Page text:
Just watched the video, and I have read that stuff already, thanks to FactCheck… which also pointed out today that Obama’s campaign is following suit in lies, which kinda proves your point of disregarding “commercials, rhetoric, and soundbites.” I don’t like it that he has joined in the fracas, but politicians have to hit back, apparently, or else they end up swiftboated.

    Regarding Ayers, he was protesting the Vietnam war, was he not? Philosophically speaking, if one believes a war is evil, is one not justified in taking extreme measures to stop it? Personally, I don’t agree with the stuff Ayers did in the 60’s, as responding to aggression with more aggression is not the answer.

    Honestly, these types of things make me like Obama more as I can relate to him–I place a high value on conversing with people who are very different than I am, and trying to understand each other.

    Then again, once someone has made up their minds, all further negative information is either ignored or explained away. There is obviously no way you would vote for Obama, despite any further info, and almost no way I would vote for McCain. I don’t feel as safe with him at the helm, I don’t think he will help America’s image with the world, and he would lead us into more wars.

  • Salt H2O

    2 things- You care about the poor and welfare but out of the 4 candidates the ones that gave the higest percentage of their income to the poor (and not by just a little) were the republicans.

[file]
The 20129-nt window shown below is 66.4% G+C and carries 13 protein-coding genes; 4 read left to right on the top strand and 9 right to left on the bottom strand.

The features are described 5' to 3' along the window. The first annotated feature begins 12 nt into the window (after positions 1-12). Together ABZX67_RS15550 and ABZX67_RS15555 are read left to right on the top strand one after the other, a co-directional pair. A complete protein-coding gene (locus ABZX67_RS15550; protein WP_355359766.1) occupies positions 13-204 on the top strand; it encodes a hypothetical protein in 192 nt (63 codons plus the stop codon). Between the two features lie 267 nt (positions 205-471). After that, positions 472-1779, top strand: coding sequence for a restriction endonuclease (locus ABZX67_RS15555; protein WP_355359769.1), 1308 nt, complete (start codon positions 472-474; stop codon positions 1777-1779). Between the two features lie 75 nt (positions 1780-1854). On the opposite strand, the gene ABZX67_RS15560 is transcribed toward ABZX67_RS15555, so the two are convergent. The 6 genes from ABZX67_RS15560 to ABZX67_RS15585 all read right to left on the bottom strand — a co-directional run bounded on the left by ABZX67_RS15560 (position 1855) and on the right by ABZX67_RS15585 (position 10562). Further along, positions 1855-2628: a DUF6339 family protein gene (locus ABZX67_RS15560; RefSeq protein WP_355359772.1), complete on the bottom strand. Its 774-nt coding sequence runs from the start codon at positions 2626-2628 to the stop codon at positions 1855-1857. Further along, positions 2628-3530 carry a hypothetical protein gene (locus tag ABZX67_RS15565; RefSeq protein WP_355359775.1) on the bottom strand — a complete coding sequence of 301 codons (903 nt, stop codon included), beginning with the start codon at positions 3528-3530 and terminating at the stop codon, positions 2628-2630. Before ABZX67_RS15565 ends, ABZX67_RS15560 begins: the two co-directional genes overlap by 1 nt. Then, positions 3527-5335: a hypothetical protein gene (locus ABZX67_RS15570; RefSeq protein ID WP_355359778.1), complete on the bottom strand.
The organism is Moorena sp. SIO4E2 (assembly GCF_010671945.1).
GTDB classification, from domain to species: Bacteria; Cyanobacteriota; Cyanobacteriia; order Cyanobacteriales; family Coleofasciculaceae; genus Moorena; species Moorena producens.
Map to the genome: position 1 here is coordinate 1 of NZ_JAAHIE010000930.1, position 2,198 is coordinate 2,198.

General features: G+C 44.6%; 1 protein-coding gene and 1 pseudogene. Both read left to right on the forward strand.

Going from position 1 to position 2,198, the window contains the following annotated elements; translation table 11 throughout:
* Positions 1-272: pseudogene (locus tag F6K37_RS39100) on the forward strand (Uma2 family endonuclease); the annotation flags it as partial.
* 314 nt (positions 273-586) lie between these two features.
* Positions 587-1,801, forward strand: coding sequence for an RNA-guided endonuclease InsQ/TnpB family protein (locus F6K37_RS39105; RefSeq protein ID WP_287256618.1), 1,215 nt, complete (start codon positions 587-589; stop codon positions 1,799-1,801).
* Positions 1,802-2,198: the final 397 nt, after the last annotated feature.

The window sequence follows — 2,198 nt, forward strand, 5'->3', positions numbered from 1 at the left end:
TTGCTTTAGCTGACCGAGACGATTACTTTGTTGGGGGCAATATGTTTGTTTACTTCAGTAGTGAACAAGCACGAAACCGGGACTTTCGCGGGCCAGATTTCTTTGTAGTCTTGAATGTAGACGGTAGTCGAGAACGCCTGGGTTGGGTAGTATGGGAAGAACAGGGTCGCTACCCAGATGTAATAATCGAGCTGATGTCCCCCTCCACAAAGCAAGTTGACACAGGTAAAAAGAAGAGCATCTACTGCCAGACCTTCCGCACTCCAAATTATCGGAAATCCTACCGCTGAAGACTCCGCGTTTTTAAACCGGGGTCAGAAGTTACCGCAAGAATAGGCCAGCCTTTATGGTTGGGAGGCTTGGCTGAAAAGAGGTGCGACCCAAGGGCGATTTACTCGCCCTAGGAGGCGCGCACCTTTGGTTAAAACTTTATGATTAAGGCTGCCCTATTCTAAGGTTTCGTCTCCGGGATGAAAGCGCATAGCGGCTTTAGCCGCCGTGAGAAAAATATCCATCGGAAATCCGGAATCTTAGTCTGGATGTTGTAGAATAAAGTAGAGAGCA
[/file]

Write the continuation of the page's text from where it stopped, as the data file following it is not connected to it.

One of my favorite songs is “A little less conversation a little more action please”

    2- “There is no way you’d vote for Obama despite further info”

    That’s the problem! I’ve been waiting for ‘further info’ for months now!

    And I VOTED for him in the Primaries!

  • adam

    #10 – again, good questions.

    Your last sentence there proves my point in the last paragraph of #11, that we see what we want to see: http://www.factcheck.org/elections-2008/obama_and_infanticide.html

  • adam

    “I’ve been waiting for ‘further info’ for months now!” – lol, so you have still been considering him? 🙂

    “gave the higest percentage of their income to the poor (and not by just a little) were the republicans.”
    Good for them. I respect them greatly for that. Personal contributions are better than taxes, and if that covered it all, I would be all for abolishing taxes for social programs. And once again, I am not a democrat. I don’t like parties. I do however believe in certain ideas, and, although I may be off on this, believe that Obama fits those better than McCain, hence my voting preference this time.

  • Allie

    As a side note- Adam, if you lived in Utah would you feel more like picking a party?

    If I lived somewhere with out such a lopsided government, I’d be unaffiliated, or look at a third party.

  • adam

    Allie – perhaps, although it makes me feel quite uncomfortable being pinned down into categories, although to some extent it is unavoidable. I really enjoy the freedom of not being in a party when I talk to other people about politics, even if I still have some liberal ideals.

    I can see the point though of building up the smaller party in a place like Utah, or New York, etc. It is an admirable effort.